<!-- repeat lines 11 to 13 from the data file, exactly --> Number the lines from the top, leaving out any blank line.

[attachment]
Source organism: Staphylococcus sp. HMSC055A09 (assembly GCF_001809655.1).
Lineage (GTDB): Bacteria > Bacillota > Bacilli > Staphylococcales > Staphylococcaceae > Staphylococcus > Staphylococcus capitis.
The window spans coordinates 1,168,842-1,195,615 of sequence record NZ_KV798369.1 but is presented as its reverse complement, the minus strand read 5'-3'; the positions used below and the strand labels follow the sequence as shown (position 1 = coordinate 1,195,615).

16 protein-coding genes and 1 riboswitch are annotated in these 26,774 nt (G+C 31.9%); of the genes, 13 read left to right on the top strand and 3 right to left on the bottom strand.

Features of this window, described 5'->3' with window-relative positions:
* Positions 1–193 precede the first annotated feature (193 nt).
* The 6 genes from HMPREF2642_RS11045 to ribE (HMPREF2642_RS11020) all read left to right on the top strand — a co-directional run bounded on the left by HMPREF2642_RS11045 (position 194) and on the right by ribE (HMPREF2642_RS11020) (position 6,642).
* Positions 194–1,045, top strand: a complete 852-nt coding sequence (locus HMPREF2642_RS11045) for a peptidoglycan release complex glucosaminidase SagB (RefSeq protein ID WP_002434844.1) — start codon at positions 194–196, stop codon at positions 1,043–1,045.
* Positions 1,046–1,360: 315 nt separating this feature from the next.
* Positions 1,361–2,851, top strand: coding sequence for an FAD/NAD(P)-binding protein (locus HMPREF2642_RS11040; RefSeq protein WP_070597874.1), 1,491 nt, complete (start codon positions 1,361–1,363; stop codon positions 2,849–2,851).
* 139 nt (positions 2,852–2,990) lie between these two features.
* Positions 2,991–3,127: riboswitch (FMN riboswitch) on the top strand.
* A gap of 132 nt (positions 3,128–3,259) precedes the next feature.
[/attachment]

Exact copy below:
* 139 nt (positions 2,852–2,990) lie between these two features.
* Positions 2,991–3,127: riboswitch (FMN riboswitch) on the top strand.
* A gap of 132 nt (positions 3,128–3,259) precedes the next feature.